So this is a sobering reminder from West Virginia’s coach about last season. “We did not play winning offense,” Dana Holgorsen says.
This would be a fairly innocuous comment for most coaches coming off a 4–8 season, but we’re talking about Holgorsen, whose offensive prowess was supposed to ease WVU’s Big 12 transition — not derail it.
From 2007-12, Holgorsen’s offenses at Texas Tech, Houston, Oklahoma State and West Virginia ranked in the top 13 nationally in scoring — and three times in the top three. Last year, however, an combination of inexperience and uninspired quarterback play led to a national ranking of 79th.
Holgorsen isn’t about to change his coaching style. He still knows the intricacies of the Air Raid better than most. But last year proved that you can’t simply plug in any quarterback and expect to post gaudy offensive numbers. And if you don’t have elite skill players, you better have solid depth throughout your roster — something the Mountaineers are lacking.
“There aren’t many Geno Smith- or Tavon Austin-type bodies running around right now,” Holgorsen says, referring to his former All-America quarterback and wide receiver, respectively. “We have to win as a team. We’ve got to win with good depth. I think we’re at that point right now.”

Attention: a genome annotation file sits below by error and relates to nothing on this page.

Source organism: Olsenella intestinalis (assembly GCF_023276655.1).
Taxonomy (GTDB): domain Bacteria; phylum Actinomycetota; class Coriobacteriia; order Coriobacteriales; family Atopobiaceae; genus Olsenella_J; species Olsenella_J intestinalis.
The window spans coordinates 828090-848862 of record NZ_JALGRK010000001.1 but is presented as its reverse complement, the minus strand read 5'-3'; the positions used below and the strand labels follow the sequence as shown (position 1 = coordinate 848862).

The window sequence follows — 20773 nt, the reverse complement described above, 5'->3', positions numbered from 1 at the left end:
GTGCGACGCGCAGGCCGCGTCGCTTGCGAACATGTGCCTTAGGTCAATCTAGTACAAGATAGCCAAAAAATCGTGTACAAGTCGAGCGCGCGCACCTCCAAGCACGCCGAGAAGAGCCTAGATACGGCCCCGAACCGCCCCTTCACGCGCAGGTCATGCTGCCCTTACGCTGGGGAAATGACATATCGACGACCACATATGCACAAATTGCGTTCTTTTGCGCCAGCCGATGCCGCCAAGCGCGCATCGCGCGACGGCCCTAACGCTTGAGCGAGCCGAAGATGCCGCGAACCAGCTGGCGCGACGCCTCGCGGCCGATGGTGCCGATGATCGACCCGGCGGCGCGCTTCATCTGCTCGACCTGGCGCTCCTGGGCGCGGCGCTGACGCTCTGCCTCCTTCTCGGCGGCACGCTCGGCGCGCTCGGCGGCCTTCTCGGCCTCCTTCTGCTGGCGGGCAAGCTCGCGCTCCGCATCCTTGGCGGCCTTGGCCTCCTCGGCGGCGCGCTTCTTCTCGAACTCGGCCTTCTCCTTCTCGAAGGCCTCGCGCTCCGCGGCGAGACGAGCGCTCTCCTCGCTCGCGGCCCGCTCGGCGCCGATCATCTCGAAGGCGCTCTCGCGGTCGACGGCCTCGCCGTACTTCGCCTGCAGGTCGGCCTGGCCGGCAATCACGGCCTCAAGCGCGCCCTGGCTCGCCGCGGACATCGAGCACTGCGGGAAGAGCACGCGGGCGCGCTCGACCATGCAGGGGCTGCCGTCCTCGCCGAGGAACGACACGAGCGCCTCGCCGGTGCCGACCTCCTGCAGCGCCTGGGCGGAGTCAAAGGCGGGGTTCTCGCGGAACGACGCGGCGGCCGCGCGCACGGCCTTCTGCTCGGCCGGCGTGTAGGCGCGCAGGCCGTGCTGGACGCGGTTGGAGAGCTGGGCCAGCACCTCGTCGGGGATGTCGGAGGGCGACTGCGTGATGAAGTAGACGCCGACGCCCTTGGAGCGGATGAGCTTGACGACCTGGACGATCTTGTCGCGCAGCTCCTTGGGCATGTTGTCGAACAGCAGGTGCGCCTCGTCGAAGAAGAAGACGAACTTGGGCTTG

The same factors that held the Mountaineers back — they have lost 14 of their last 20 games since that resounding 5–0 start to 2012 — can actually set them free.
Cluster at QB
West Virginia played three quarterbacks last year, which tells you everything you need to know about 2013 in Morgantown.
Holgorsen’s offense is about timing, rhythm and a deep understanding of the system, and West Virginia simply didn’t have that luxury last year. Clint Trickett, a transfer from Florida State and son of Seminoles offensive line coach Rick Trickett, didn’t arrive on campus until the summer and battled injuries during the season. Ford Childress wasn’t ready, as evidenced by his suspension and subsequent transfer to a junior college. Paul Millard is considered the proverbial “program guy” — good for the locker room, serviceable player, but not a long-term answer.